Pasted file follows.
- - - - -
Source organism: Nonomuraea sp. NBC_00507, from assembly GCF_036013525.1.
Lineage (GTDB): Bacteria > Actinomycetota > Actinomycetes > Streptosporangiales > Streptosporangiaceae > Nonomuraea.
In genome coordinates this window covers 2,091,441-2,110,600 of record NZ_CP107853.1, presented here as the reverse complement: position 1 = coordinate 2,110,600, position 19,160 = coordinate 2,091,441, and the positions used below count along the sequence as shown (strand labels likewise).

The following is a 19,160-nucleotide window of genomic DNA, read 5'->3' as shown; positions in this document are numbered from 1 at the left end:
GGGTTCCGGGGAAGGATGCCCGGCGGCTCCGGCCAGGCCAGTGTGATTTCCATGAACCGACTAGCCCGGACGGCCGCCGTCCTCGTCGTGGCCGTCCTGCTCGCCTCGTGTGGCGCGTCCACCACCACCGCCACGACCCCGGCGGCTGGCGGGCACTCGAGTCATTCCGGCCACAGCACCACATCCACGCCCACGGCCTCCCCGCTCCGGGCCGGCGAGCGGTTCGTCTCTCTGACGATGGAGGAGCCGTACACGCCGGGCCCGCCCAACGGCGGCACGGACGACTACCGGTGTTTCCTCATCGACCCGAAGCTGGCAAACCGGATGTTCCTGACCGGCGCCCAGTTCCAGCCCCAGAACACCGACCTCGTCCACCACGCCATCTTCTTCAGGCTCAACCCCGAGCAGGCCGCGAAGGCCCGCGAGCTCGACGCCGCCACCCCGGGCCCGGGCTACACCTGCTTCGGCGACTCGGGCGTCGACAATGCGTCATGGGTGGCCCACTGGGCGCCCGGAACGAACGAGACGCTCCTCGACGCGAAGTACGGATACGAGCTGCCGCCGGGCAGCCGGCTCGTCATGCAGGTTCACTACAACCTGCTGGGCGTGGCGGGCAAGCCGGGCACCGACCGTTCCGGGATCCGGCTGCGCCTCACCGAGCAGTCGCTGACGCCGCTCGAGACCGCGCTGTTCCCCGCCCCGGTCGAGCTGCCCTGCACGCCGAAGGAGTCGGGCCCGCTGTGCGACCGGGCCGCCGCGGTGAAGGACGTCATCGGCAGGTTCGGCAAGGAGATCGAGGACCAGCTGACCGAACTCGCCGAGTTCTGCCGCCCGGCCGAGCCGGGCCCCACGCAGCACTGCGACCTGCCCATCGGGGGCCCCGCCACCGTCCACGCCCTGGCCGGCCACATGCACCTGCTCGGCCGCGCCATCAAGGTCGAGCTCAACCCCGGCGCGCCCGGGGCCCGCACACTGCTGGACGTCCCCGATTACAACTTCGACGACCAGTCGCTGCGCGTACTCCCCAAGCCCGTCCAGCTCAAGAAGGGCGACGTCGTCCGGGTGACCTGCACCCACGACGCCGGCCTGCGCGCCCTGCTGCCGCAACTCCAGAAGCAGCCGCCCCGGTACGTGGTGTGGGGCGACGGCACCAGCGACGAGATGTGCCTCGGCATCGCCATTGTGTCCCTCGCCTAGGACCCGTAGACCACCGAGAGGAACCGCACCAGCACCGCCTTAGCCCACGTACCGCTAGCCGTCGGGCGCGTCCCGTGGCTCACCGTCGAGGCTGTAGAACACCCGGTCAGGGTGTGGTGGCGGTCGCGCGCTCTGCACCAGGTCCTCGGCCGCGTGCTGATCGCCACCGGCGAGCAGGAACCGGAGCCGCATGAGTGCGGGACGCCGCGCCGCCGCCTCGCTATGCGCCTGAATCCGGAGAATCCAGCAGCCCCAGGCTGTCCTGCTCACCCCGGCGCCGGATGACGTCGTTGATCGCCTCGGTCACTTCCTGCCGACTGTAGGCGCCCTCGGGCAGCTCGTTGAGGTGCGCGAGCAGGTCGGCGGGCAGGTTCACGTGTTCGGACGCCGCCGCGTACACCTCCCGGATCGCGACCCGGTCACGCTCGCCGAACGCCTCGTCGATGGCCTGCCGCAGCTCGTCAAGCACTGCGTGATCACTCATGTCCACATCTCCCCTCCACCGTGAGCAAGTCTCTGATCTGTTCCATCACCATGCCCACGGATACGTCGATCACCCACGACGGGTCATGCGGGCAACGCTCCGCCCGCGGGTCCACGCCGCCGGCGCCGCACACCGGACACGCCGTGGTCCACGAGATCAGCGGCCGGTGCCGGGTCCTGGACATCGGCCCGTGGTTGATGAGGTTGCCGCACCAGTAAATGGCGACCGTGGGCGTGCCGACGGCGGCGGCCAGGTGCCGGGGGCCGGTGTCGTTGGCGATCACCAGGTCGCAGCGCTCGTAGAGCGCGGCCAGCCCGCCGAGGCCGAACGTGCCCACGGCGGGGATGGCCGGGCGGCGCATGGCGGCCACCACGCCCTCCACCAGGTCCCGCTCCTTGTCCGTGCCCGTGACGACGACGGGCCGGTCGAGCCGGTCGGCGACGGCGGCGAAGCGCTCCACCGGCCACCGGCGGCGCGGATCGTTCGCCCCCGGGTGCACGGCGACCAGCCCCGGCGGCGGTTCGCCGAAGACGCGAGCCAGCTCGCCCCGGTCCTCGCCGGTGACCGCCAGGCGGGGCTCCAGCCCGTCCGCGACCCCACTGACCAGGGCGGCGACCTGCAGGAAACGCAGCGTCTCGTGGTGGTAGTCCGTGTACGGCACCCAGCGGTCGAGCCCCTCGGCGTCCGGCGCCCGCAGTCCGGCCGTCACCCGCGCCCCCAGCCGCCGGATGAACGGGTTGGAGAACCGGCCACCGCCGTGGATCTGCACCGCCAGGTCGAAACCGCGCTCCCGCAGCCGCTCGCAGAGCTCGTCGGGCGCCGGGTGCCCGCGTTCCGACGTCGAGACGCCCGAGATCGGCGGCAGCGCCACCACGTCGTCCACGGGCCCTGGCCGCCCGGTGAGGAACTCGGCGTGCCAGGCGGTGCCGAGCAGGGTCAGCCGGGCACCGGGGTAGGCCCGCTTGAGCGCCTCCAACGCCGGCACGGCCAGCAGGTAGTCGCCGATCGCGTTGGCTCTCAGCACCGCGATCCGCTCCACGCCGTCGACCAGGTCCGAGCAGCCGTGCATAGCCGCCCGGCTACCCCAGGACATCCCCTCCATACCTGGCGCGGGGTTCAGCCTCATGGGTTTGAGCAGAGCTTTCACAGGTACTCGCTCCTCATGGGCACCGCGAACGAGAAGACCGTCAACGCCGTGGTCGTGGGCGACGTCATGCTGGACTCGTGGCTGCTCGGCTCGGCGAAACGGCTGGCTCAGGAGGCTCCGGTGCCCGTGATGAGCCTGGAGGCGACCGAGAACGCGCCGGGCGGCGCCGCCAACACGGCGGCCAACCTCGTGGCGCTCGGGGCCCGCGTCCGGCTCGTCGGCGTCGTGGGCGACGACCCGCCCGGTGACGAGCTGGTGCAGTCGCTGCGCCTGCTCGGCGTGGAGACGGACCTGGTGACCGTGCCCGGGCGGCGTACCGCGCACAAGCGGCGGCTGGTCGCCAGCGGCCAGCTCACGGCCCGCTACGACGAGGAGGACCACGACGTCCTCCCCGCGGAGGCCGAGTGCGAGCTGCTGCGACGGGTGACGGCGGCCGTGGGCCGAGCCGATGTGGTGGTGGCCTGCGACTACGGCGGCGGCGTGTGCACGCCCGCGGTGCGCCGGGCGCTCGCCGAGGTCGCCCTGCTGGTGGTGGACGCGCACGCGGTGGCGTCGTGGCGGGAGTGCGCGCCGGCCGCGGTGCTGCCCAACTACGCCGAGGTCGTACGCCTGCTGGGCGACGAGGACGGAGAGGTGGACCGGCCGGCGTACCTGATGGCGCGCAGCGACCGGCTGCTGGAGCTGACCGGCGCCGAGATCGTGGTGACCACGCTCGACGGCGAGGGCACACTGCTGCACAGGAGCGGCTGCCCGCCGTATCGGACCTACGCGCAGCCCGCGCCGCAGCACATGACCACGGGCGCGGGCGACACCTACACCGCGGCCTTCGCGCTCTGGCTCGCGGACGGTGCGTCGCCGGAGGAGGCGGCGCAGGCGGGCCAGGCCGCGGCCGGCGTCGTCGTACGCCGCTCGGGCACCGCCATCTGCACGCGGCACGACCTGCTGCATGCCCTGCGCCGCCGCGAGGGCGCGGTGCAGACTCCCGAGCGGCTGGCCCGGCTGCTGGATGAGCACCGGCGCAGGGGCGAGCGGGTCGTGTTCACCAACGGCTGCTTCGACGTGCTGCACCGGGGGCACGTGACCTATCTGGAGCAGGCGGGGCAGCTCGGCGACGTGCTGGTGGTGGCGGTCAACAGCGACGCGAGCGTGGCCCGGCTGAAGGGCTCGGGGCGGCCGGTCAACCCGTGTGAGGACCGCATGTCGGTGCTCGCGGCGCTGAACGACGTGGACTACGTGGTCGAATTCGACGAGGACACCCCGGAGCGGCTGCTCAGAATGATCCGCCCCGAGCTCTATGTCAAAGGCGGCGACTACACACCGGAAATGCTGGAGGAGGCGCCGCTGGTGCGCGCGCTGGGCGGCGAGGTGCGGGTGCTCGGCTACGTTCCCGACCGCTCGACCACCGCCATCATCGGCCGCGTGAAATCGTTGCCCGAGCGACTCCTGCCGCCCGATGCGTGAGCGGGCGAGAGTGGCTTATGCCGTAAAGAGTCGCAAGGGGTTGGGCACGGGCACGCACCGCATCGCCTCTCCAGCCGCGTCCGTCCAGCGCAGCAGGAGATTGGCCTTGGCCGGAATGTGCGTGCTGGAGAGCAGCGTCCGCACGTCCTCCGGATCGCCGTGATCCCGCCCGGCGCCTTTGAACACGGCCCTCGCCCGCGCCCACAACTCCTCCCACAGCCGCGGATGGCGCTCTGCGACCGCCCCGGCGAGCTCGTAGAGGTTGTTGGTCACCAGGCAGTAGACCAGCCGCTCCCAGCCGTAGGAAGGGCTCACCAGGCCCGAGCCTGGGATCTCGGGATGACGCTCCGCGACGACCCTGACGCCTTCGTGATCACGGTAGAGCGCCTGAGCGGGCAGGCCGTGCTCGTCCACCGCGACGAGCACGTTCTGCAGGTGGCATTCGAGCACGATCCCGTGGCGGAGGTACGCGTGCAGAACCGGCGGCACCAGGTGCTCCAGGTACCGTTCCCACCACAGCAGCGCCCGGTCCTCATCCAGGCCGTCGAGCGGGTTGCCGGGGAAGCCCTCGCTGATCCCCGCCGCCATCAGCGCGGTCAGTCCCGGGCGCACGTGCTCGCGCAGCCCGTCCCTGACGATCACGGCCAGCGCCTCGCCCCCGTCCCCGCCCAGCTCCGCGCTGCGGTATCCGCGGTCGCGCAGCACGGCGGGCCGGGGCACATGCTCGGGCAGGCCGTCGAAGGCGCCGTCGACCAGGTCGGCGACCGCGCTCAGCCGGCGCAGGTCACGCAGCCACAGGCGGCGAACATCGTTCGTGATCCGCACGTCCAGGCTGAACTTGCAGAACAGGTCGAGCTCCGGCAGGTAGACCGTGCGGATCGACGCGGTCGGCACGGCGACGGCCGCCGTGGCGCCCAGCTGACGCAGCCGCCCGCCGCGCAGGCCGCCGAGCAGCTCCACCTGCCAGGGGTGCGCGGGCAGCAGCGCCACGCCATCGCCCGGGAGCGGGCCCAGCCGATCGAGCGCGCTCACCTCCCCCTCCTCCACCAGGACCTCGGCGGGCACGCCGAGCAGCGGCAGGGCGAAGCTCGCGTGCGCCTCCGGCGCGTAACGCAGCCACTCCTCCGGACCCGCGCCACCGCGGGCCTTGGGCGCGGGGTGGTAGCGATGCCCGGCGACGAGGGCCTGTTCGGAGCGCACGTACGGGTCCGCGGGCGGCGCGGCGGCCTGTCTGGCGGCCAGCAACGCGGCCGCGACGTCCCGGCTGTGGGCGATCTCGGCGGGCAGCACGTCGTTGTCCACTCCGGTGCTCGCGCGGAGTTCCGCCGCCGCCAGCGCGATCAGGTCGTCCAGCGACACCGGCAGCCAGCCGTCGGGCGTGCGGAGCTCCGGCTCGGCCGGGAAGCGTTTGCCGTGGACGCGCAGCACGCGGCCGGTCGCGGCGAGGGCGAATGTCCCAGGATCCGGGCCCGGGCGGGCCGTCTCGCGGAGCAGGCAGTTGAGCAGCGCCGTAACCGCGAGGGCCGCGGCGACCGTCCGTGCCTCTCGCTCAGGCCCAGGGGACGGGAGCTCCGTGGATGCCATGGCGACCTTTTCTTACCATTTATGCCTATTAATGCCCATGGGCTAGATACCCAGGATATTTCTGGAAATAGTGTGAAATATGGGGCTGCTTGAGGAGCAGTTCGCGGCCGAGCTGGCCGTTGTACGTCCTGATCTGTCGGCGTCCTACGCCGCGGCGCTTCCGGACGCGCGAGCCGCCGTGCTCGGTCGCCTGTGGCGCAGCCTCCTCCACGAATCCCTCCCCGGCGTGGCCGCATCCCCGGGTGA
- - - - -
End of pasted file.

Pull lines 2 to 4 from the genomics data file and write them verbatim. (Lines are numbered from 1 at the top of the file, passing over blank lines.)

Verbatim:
Lineage (GTDB): Bacteria > Actinomycetota > Actinomycetes > Streptosporangiales > Streptosporangiaceae > Nonomuraea.
In genome coordinates this window covers 2,091,441-2,110,600 of record NZ_CP107853.1, presented here as the reverse complement: position 1 = coordinate 2,110,600, position 19,160 = coordinate 2,091,441, and the positions used below count along the sequence as shown (strand labels likewise).

The following is a 19,160-nucleotide window of genomic DNA, read 5'->3' as shown; positions in this document are numbered from 1 at the left end: